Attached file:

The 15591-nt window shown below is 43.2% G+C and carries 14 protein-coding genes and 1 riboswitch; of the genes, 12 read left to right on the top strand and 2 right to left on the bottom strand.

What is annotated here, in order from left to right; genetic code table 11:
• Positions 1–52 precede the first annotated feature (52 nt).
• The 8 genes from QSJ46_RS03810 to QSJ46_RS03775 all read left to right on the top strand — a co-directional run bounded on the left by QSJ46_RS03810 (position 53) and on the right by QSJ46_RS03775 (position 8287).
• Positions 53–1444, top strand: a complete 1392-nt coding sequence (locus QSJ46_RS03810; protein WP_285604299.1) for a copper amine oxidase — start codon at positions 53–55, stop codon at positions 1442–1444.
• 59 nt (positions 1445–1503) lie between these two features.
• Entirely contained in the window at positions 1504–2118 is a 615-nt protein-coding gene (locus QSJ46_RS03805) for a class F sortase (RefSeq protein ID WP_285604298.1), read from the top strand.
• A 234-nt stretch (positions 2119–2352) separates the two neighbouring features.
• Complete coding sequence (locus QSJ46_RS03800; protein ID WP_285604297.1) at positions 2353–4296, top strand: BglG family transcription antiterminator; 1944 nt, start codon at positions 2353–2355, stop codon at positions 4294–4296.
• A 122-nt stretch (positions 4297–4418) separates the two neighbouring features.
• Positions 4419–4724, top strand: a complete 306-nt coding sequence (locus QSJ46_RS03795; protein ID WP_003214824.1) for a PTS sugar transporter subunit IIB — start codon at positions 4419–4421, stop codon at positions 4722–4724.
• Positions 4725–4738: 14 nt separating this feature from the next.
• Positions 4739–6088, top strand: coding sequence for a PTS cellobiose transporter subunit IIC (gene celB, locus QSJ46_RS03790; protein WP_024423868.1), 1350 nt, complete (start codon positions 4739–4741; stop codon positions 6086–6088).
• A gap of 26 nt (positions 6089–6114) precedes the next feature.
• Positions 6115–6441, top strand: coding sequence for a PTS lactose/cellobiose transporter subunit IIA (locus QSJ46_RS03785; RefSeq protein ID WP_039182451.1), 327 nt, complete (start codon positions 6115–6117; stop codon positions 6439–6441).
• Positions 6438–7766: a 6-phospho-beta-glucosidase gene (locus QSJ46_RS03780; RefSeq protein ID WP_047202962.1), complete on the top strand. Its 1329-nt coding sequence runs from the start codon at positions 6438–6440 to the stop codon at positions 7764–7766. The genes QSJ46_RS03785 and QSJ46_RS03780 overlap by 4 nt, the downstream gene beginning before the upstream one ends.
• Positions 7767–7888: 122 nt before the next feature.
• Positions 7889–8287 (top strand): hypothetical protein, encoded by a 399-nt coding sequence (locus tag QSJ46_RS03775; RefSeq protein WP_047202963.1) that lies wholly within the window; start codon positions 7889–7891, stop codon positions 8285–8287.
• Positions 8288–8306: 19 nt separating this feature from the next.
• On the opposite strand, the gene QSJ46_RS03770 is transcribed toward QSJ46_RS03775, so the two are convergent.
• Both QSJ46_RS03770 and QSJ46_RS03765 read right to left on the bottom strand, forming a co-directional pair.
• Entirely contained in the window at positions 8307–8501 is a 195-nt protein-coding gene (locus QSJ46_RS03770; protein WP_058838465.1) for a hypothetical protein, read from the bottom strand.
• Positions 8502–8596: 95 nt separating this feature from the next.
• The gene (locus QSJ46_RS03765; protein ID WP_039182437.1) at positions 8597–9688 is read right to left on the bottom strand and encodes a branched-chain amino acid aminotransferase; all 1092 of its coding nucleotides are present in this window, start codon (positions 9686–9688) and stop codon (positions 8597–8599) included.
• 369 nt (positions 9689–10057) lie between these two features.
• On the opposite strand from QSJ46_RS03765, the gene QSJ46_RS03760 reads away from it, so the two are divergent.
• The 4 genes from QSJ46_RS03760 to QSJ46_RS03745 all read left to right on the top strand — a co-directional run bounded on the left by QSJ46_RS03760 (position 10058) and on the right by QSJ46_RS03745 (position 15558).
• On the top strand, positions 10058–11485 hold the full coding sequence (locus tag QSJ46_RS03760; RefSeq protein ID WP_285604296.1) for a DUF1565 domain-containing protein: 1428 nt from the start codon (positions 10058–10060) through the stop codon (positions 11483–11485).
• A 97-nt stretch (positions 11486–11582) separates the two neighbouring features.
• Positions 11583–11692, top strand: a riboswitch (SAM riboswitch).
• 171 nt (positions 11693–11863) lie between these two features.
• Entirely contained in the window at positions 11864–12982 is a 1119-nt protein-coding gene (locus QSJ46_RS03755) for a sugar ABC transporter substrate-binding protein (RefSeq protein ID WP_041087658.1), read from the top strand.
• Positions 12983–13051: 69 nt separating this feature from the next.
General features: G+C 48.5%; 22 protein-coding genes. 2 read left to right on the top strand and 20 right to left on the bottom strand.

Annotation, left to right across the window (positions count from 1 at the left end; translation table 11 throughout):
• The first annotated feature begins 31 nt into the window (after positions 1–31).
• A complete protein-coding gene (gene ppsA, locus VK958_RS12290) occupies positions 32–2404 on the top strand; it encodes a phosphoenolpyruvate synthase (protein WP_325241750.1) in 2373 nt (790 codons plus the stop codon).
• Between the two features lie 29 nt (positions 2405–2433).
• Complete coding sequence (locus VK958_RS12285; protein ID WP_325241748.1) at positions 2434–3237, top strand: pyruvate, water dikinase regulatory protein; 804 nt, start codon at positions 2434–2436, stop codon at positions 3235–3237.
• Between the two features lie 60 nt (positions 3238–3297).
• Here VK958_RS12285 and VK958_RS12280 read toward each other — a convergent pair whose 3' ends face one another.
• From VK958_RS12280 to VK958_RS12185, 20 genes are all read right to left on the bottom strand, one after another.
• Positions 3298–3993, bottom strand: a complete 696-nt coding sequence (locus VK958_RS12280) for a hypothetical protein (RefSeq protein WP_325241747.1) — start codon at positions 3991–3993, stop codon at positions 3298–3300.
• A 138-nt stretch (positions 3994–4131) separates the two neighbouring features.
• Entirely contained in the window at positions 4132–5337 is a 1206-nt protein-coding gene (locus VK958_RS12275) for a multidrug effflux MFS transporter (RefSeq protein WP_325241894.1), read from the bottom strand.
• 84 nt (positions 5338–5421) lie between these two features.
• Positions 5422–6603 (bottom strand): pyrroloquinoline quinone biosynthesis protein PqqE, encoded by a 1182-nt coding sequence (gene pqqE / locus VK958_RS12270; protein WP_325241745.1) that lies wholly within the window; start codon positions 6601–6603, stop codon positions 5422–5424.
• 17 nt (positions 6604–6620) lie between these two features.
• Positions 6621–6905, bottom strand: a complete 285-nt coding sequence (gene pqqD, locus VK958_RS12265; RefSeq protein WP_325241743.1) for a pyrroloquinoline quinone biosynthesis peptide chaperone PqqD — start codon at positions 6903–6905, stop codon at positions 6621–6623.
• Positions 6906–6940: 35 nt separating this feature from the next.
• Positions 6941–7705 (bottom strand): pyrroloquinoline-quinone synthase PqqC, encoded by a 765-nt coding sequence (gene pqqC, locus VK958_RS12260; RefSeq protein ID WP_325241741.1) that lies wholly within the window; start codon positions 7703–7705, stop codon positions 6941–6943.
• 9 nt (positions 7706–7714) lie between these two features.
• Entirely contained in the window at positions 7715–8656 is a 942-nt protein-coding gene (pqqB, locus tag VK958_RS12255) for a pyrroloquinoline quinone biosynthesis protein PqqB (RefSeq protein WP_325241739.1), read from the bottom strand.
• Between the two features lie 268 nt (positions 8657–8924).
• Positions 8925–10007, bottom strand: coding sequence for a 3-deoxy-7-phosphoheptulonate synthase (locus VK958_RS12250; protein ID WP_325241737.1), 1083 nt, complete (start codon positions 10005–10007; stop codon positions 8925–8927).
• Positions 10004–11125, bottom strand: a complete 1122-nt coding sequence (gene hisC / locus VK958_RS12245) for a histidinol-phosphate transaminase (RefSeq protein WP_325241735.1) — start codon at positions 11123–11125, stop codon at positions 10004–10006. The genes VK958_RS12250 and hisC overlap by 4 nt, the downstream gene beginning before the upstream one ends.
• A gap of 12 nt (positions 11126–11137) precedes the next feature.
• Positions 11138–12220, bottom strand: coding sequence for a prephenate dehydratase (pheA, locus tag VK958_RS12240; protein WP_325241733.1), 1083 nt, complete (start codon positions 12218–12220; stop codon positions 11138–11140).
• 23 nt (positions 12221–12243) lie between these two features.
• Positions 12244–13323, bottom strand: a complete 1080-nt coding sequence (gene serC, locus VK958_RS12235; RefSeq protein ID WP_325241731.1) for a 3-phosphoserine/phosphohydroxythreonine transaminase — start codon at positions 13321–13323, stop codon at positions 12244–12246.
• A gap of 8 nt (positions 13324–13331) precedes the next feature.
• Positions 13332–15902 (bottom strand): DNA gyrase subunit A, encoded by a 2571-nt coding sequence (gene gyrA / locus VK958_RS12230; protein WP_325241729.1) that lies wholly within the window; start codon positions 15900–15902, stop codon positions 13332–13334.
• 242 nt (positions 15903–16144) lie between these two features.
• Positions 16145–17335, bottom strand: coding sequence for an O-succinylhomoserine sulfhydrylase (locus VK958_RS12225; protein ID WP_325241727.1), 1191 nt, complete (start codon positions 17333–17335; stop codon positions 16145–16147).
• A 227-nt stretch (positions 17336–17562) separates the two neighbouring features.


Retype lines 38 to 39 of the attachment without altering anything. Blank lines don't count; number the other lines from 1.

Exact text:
• Between the two features lie 29 nt (positions 2405–2433).
• Complete coding sequence (locus VK958_RS12285; protein ID WP_325241748.1) at positions 2434–3237, top strand: pyruvate, water dikinase regulatory protein; 804 nt, start codon at positions 2434–2436, stop codon at positions 3235–3237.